Barb’s Buzz – A Real Friend Stays By Your Side When the Rest of the World Walks Out

Johnson, Zacharias, Wallrath
(left) Barbara Cheek Johnson, Lynne Ebert Zacharias, Jeanne Ketterer Wallrath

Friends are so important, especially as you navigate Alzheimer’s disease.  It is a journey with many unknowns.  And you need true friends.  Life- long friends.  I am lucky – I have those.

I just hosted an incredibly fun “girlfriends sleepover weekend” with three of those friends in June.  We spent three wonderful days together.  The thought of four women taking over the house sent my husband, Dan, to Chicago to visit the grandkids! But we girls all had a fabulous time talking, eating, shopping, talking more, going to restaurants, and chatting on the patio.  We did a lot of talking.  Well, we had a lot of catching up to do.  I tire easily at night because of the medications I take for my Alzheimer’s.  But the girls all understood and let me retreat to my bedroom when I needed to.  That is real friendship!

I met my first life-long friend, Lynne Ebert , in the alley behind our Milwaukee homes.  We were both three years old.  She lived on the other side of our city block.  One day my mom gave me some flowers to plant with a little shovel along the side of our house.  As I was planting, I looked up and there stood Lynne.  She was on roller skates with another little girl.  Both girls rolled up and helped me plant the flowers.  After that, I asked my mom if I could roller skate around the block with them.  The rest is history.  The new girl, Jeanne Ketterer, and I became best friends that day too.

Lynne, Jeanne and I did everything together.  We walked to 35th Street School in Milwaukee every day.  Later when we went to Edison Junior High School, we met another girl named Jeannie Minikel.  She lived near Edison and we often stopped at her house after school to get a treat.  The four of us were inseparable, and went on to attend Custer High School.  Jeannie Minikel and Lynne Ebert made the cheerleading squad.  Jeanne Ketterer and I became Custer Rockets, a dance team that performed at football and baseball games.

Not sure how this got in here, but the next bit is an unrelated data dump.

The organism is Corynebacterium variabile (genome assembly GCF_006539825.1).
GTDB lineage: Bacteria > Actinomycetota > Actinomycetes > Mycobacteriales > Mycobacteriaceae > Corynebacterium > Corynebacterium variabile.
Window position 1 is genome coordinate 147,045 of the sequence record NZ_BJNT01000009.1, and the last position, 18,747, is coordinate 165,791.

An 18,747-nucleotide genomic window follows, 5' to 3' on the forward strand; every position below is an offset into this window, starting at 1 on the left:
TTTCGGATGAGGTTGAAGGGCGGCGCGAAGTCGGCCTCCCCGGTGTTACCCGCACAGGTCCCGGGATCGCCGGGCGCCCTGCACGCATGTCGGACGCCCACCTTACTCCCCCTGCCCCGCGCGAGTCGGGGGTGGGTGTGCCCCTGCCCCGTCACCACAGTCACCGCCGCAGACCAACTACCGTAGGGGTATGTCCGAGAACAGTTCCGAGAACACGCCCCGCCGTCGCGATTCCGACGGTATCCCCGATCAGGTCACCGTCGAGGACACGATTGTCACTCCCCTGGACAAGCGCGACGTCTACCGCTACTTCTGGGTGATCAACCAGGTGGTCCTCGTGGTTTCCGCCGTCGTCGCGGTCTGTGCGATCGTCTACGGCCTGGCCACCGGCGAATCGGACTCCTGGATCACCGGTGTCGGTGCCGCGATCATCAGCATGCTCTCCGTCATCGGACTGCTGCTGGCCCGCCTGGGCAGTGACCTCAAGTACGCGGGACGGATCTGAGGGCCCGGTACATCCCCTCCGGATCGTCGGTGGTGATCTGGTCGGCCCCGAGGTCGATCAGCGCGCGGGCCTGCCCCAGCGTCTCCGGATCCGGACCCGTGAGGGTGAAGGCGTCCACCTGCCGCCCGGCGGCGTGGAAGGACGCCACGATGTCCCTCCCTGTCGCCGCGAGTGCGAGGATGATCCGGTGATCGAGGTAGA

After high school we split up, going off to different colleges.  But we never lost touch.  In fact, when I started dating my husband Dan, I reached out to Lynne to see if she knew him as they both were attending the University of Wisconsin-Oshkosh.  She did know him and gave me all the lowdown!

Over 40 years later we are still best friends, having had our 3rd annual girlfriends weekend.  Jeanne Ketterer traveled all the way from Denver to come.  Over these many years we’ve been through a lot collectively – death of a spouse, a divorce, and now me with Alzheimer’s.  But it hasn’t changed our love or acceptance of one another.  Our friendships are stronger than ever.

Real, true friends are important.  Cherish those relationships.  Nurture them.  They can comfort you in some tough times – even Alzheimer’s.

A friend knows the song in my heart and sings it to me when my memory fails.     ~     ~ Donna Roberts

~ Barbara Cheek Johnson is a journalist living with early-stage Alzheimer’s~

Johnson, Zacharias, Hein

(left) Barbara Cheek Johnson, Lynne Ebert Zacharias, Jeannie Minikel Hein
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2 comments

  1. You are truly blessed to have supportive family and friends. I’ve always had a hard time with making friends and my family gives me 1% support. I am grateful for the 1% but wish I had friends and a supportive family. I don’t feel “poor me”. It’s just hard going throught it basically alone. I have early dementia.

    • Hi. Thanks for your comment. You shouldn’t have to go through this alone and we may have a few ideas for you. Call our 24/7 Helpline at 800.272.3900 to see about groups in your community that provide support to persons with early dementia. Many communities are supporting monthly Memory Cafe’s where you can connect with others or early-stage support groups. Our AlzConnected message boards are also a great way to connect with people going through a similar situation and you can connect with people online any time, day or night: http://www.alz.org/alzconnected


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